Labour MP and shadow foreign Secretary, Hilary Benn 's speech in the House of Commons in support of air strikes over ISIS territory in Syria and Iraq, created quite a stir and made even many of his own party members change their minds.
MPs voted in favour of the air strikes by 397 to 223 votes after a ten-hour long debate and apparently Benn's speech helped many of the Labour MPs make up their minds about a military intervention in Syria, depite Labour leader Jeremy Corbyn's wishes for the party to vote against air strikes.
This is what Benn had to say:
"... I hope the House will bear with me if I direct my closing remarks to my Labour friends and colleagues on this side of the House. As a party, we have always been defined by our internationalism. We believe we have a responsibility one to another. We never have and we never should walk by on the other side of the road.
And we are here faced by fascists. Not just their calculated brutality, but their belief that they are superior to every single one of us here tonight, and all of the people that we represent. They hold us in contempt. They hold our values in contempt. They hold our belief in tolerance and decency in contempt. They hold our democracy, the means by which we will make our decision tonight, in contempt. And what we know about fascists is that they need to be defeated.
And it is why, as we have heard tonight, socialists and trade unionists and others joined the International Brigade in the 1930s to fight against Franco. It’s why this entire House stood up against Hitler and Mussolini. It is why our party has always stood up against the denial of human rights and for justice. And my view, Mr Speaker, is that we must now confront this evil. It is now time for us to do our bit in Syria. And that is why I ask my colleagues to vote for this motion tonight.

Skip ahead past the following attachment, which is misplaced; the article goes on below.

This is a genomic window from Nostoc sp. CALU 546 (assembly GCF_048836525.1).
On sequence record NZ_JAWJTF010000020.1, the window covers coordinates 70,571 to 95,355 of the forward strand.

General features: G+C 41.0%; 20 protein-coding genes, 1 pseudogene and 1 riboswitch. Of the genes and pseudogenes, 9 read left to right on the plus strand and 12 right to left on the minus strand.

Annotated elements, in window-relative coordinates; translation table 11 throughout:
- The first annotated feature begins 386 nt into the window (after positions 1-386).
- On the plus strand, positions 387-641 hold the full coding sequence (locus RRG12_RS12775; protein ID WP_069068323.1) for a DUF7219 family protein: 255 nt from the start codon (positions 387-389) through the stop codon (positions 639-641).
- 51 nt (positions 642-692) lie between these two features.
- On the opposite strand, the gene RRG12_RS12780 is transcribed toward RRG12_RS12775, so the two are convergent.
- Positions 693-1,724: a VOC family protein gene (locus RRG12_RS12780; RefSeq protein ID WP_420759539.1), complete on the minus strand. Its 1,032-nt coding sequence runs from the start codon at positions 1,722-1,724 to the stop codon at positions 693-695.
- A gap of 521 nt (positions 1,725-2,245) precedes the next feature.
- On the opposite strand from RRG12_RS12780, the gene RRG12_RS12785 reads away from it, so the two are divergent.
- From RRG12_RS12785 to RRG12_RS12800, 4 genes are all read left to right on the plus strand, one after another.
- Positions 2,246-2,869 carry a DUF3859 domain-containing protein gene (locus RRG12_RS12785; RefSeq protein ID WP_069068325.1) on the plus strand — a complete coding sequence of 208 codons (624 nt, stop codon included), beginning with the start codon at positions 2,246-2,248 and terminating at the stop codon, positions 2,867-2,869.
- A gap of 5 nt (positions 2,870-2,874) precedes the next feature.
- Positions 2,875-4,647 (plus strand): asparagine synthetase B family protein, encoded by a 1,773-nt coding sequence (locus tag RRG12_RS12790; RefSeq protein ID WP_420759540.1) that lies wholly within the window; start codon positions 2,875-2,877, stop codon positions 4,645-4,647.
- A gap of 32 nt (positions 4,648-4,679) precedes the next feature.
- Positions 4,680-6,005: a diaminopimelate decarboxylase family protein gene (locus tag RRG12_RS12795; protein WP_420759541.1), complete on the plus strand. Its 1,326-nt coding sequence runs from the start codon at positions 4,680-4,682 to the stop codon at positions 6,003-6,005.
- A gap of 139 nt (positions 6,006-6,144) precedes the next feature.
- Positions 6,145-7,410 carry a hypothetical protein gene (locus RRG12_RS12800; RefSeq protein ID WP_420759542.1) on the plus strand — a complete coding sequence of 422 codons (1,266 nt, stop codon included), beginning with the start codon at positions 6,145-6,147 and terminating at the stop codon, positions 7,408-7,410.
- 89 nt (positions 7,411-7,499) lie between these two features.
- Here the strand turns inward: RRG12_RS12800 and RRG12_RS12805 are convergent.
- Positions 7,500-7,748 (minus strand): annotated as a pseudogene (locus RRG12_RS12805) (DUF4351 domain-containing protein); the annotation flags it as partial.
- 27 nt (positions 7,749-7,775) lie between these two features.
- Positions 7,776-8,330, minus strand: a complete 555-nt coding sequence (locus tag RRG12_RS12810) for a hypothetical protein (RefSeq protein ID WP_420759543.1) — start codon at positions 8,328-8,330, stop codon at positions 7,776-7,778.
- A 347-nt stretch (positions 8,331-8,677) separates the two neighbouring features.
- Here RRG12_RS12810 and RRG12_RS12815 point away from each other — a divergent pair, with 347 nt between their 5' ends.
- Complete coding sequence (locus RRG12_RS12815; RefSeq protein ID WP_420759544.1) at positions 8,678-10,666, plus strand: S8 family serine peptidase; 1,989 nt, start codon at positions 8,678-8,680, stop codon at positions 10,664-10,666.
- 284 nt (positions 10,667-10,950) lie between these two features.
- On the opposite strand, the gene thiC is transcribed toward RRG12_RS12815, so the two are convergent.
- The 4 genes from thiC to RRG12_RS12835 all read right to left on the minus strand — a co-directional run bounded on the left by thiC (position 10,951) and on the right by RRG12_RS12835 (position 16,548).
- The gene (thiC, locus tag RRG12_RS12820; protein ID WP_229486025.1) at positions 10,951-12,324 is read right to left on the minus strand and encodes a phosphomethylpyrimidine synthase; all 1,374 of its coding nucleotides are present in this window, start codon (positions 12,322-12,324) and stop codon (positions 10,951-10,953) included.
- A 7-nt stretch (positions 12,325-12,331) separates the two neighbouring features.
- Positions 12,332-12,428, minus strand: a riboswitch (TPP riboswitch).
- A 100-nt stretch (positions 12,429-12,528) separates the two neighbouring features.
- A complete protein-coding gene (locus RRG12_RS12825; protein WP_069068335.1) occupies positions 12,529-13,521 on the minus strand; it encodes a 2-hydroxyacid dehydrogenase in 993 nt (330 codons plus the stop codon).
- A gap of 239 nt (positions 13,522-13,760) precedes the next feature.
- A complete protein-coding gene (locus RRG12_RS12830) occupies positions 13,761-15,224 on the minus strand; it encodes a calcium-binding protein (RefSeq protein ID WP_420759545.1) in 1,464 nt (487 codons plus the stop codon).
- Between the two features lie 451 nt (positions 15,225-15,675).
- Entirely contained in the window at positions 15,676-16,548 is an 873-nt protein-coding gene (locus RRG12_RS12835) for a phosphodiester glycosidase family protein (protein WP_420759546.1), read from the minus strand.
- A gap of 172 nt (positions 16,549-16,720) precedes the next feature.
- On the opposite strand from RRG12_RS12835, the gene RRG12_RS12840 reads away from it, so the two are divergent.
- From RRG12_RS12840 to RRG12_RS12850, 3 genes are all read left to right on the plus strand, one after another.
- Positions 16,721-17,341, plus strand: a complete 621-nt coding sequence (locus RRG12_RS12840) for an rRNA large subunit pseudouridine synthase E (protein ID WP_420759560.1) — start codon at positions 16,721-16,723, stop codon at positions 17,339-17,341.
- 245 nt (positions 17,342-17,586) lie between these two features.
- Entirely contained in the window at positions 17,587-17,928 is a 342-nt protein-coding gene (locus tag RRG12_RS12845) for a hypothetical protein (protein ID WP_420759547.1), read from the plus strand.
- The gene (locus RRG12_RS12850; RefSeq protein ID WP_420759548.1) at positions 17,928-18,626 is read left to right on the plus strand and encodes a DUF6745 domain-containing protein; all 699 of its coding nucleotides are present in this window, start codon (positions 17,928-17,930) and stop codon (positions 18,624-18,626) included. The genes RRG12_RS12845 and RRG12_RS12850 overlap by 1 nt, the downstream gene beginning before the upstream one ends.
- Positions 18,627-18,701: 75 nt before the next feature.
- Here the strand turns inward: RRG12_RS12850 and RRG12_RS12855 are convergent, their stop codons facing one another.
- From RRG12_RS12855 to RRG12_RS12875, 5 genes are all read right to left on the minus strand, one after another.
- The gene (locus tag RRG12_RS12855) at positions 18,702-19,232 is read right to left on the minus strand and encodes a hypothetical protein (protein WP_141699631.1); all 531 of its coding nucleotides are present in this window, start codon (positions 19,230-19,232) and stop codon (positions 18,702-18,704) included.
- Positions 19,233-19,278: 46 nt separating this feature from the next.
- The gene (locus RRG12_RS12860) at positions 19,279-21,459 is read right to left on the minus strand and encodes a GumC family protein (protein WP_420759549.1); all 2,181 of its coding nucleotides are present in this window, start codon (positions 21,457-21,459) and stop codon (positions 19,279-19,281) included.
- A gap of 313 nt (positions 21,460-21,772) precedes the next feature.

This made many recall Hilary Benn's father Tony Benn's speech in the Commons from 1992 before a vote on whether to sell arms to Iraq, after the first Gulf War. Mhairi Black, the SNP MP for Paisley and Renfrewshire South and the youngest sitting MP tweeted the same."
"War is an easy thing to talk about. There are not many people of the generation that remember it here... I was in London in the Blitz in 1940.
Every morning, the Docklands on fire, 500 people killed in Westminster by a landmine one night, it was terrifying. Aren't Arabs terrified? Aren't Iraqis terrified? Aren't Israelis terrified? Don't Arab and Israeli women weep when their children die? Doesn't bombing strengthen their determination?
What fools we are, to live in a generation, for which war is a computer game for our children, and just an interesting little Channel 4 News item.
Every member of parliament tonight that votes for the government motion will be consciously and deliberately accepting your responsibility for the deaths of innocent people, if the war begins as I fear it will.
The words of [the founding UN charter] are etched into my mind and move me even as I think of them. 'We the people of the United Nations determine to save future generations, succeeding generations, from the scurge of war which twice in our lifetimes has caused untold suffering to mankind.
That was the pledge of that generation, to this generation, and it will be the greatest betrayal of all if we vote to abandon the charter and take unilateral action and pretend we are doing it in the name of the international community."
SNP MP Alex Salmond later said that Tony Benn, would be "birling in his grave" upon hearing his son argue for bombing Syria in the House of Commons, birling in Scottish means spinning.
"His father, whose speech I heard in the Iraq debate all these years ago, would be birling (spinning) in his grave hearing a speech in favour of a Tory prime minister wanting to take the country to war and that’s just a reality."
Salmond has been criticsed for his statement by Tony Benn's granddaughter who said that she was deeply offended by the remark.